Emergency #PresidentialAlert quickly becomes a meme
There was a warning for the warning — weeks ago — and then came the warning itself. Still, it surprised many when the words, “Presidential Alert,” popped up on their phone at exactly 2:18 p.m., along with the sound of emergency alarms sounding throughout offices, supermarkets, schools and every pocket with a cellphone.
“THIS IS A TEST of the National Wireless Emergency Alert System. No action is needed”
It lasted about five seconds, and then the Internet did what the Internet does best in 2018.
It wasn’t long before #PresidentialAlert was trending and photoshopped screenshots of the alert started wracking up the retweets.
“When James K. Polk sent out Presidential Alerts he’d personally bang on each on log cabin with his cane,” Tweeted Matt Lesser, a Democratic candidate for state Senate in Middletown.
Corporations, non-profits and sports teams got in on the action.
“This is not a test. #PresidentialAlert,” The New York Mets tweeted, along with a photo that said, “Presidential Alert: Jacob deGrom is the best pitcher in Baseball.”
The jokes about the emergency being that the president himself is in office were endless, as were jokes about the ongoing FBI investigation into Brett Kavanaugh. Some said the alert system should be used to send out voter registration information, and many expressed concern the president would abuse the system even though he is not the one who actually sends the alerts.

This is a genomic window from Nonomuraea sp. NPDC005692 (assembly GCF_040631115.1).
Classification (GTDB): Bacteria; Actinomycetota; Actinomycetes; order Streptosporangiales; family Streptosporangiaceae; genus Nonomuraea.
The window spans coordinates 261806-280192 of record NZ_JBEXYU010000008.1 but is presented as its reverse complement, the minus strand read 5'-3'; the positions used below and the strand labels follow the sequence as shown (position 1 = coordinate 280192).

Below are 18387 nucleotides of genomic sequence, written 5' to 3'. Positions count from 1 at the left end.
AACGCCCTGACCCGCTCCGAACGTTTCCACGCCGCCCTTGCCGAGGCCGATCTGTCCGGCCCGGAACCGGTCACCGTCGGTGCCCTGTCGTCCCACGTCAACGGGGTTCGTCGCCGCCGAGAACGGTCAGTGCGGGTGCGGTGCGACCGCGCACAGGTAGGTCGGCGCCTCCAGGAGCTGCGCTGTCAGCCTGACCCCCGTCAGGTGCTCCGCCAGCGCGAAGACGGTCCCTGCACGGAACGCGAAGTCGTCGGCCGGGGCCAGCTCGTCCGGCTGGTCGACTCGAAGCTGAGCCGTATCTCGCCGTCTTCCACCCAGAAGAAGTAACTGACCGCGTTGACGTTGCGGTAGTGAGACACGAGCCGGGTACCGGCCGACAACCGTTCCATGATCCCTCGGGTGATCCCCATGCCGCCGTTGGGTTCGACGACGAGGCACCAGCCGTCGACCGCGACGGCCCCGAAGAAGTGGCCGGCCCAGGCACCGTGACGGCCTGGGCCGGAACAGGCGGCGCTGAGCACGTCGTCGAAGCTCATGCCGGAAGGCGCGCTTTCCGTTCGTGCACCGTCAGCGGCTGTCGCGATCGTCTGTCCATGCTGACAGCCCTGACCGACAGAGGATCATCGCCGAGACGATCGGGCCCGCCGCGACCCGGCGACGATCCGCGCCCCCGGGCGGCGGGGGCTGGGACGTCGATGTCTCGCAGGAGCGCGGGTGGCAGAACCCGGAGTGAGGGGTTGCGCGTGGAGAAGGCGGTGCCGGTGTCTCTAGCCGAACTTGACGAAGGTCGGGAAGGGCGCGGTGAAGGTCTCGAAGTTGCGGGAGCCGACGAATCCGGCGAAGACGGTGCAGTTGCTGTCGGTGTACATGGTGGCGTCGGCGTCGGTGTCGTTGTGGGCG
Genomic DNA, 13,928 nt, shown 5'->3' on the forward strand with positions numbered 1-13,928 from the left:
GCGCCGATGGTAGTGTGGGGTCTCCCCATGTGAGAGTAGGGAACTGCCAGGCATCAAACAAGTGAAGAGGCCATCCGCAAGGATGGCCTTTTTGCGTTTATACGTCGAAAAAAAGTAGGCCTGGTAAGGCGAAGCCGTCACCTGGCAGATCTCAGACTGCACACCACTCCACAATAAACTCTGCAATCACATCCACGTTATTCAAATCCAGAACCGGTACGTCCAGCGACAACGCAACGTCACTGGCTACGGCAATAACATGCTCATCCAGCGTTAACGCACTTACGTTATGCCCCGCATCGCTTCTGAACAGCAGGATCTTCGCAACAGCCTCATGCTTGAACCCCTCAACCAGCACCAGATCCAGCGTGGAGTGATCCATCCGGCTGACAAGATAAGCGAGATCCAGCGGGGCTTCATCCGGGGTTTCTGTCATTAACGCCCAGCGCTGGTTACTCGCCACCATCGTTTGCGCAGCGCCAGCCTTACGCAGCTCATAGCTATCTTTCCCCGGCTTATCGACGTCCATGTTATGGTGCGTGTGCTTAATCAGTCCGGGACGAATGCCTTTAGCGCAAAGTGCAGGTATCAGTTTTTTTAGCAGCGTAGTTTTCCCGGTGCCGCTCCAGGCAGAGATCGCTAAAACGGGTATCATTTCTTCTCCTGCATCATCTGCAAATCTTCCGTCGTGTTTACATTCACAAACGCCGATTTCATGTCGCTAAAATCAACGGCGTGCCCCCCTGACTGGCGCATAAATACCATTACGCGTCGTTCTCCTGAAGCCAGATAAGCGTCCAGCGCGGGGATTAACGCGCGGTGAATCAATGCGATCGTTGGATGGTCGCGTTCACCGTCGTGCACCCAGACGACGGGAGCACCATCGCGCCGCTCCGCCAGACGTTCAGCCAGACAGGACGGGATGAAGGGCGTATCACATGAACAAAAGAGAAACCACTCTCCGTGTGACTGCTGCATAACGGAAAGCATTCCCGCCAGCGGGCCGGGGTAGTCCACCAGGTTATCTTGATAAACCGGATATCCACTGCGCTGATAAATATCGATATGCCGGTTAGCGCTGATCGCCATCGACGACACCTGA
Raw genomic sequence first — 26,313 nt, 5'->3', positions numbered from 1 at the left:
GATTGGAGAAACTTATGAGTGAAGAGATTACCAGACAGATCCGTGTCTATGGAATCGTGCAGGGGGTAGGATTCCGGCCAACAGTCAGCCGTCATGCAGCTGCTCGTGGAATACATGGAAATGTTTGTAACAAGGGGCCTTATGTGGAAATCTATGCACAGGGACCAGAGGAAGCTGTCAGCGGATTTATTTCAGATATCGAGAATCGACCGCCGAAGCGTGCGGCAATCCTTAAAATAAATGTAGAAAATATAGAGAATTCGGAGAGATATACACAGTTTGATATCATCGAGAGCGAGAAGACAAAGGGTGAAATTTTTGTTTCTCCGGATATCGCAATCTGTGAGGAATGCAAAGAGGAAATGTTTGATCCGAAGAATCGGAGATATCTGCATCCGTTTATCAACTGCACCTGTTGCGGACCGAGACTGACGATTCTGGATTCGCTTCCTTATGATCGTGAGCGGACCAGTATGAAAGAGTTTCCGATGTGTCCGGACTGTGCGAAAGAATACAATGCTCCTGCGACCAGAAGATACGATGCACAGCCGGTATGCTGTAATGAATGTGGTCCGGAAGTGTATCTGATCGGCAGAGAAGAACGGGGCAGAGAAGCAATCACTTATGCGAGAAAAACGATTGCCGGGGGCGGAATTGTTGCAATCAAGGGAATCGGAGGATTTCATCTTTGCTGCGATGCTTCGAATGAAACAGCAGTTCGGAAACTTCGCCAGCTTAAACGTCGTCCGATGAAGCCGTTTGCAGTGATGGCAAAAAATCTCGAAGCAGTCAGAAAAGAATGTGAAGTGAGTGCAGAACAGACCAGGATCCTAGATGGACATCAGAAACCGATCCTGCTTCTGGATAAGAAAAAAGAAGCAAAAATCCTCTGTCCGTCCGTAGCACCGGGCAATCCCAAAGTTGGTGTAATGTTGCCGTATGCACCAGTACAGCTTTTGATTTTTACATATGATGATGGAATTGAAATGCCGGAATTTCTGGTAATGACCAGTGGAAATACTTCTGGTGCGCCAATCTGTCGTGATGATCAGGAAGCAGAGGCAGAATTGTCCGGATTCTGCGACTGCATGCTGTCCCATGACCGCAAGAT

And for some who didn’t receive the alert at all, it was a relief.
“I literally have still not gotten the #PresidentialAlert. I didn’t know getting ghosted could ever make me this happy,” Tweeted Ziad Ahmed, a sophomore at Yale.
When the memes dissipated, the more sobering commentary began.
Edward Snowden, the former CIA-employee who leaked confidential information about the National Security Agency, posted, “All our lives dangle at the end of a wire. Ask yourself: who controls it? How else might it be used? #PresidentialAlert,”
He followed that with a reminder: “The same centralized infrastructure that lets them send something to everyone enables them to read anything from anyone.”
The alert itself was a serious test of a new emergency alert system that marked the first time that emergency management officials have used the nationwide alerting capabilities reserved for the office of the president. Blasted out by cell towers nationwide over a 30-minute period, the message was expected to reach some 225 million people in an unprecedented federal exercise.
The presidential alert is designed to let the White House inform the entire country almost instantly of grave public emergencies, such as a terrorist attack or an invasion, according to the Federal Emergency Management Agency.
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